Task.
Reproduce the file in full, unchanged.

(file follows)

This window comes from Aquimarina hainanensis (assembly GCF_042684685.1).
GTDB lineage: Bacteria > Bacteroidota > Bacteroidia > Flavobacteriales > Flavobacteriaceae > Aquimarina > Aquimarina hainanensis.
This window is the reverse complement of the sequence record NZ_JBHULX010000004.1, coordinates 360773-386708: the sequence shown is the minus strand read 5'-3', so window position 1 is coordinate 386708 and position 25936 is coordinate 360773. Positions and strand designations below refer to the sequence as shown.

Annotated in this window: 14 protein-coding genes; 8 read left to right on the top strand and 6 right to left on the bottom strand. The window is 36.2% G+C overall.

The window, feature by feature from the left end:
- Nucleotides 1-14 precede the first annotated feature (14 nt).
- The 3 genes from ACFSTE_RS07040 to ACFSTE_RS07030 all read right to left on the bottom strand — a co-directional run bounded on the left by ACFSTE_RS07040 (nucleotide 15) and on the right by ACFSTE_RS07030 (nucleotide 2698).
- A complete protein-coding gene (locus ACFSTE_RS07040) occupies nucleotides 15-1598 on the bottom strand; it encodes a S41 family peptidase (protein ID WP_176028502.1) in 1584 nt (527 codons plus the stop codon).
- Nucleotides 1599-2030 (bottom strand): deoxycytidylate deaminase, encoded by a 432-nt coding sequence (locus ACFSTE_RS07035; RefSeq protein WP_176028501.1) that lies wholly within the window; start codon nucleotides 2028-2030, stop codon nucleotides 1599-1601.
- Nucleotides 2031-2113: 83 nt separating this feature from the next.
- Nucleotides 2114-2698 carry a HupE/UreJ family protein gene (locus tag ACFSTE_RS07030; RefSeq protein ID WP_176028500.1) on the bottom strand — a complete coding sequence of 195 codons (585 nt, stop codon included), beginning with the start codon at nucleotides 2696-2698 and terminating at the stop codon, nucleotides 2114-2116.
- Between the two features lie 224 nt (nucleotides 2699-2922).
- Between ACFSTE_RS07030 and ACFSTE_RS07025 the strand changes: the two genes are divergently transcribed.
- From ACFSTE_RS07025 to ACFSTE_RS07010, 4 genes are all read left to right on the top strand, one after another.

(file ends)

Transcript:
This window comes from Aquimarina hainanensis (assembly GCF_042684685.1).
GTDB lineage: Bacteria > Bacteroidota > Bacteroidia > Flavobacteriales > Flavobacteriaceae > Aquimarina > Aquimarina hainanensis.
This window is the reverse complement of the sequence record NZ_JBHULX010000004.1, coordinates 360773-386708: the sequence shown is the minus strand read 5'-3', so window position 1 is coordinate 386708 and position 25936 is coordinate 360773. Positions and strand designations below refer to the sequence as shown.

Annotated in this window: 14 protein-coding genes; 8 read left to right on the top strand and 6 right to left on the bottom strand. The window is 36.2% G+C overall.

The window, feature by feature from the left end:
- Nucleotides 1-14 precede the first annotated feature (14 nt).
- The 3 genes from ACFSTE_RS07040 to ACFSTE_RS07030 all read right to left on the bottom strand — a co-directional run bounded on the left by ACFSTE_RS07040 (nucleotide 15) and on the right by ACFSTE_RS07030 (nucleotide 2698).
- A complete protein-coding gene (locus ACFSTE_RS07040) occupies nucleotides 15-1598 on the bottom strand; it encodes a S41 family peptidase (protein ID WP_176028502.1) in 1584 nt (527 codons plus the stop codon).
- Nucleotides 1599-2030 (bottom strand): deoxycytidylate deaminase, encoded by a 432-nt coding sequence (locus ACFSTE_RS07035; RefSeq protein WP_176028501.1) that lies wholly within the window; start codon nucleotides 2028-2030, stop codon nucleotides 1599-1601.
- Nucleotides 2031-2113: 83 nt separating this feature from the next.
- Nucleotides 2114-2698 carry a HupE/UreJ family protein gene (locus tag ACFSTE_RS07030; RefSeq protein ID WP_176028500.1) on the bottom strand — a complete coding sequence of 195 codons (585 nt, stop codon included), beginning with the start codon at nucleotides 2696-2698 and terminating at the stop codon, nucleotides 2114-2116.
- Between the two features lie 224 nt (nucleotides 2699-2922).
- Between ACFSTE_RS07030 and ACFSTE_RS07025 the strand changes: the two genes are divergently transcribed.
- From ACFSTE_RS07025 to ACFSTE_RS07010, 4 genes are all read left to right on the top strand, one after another.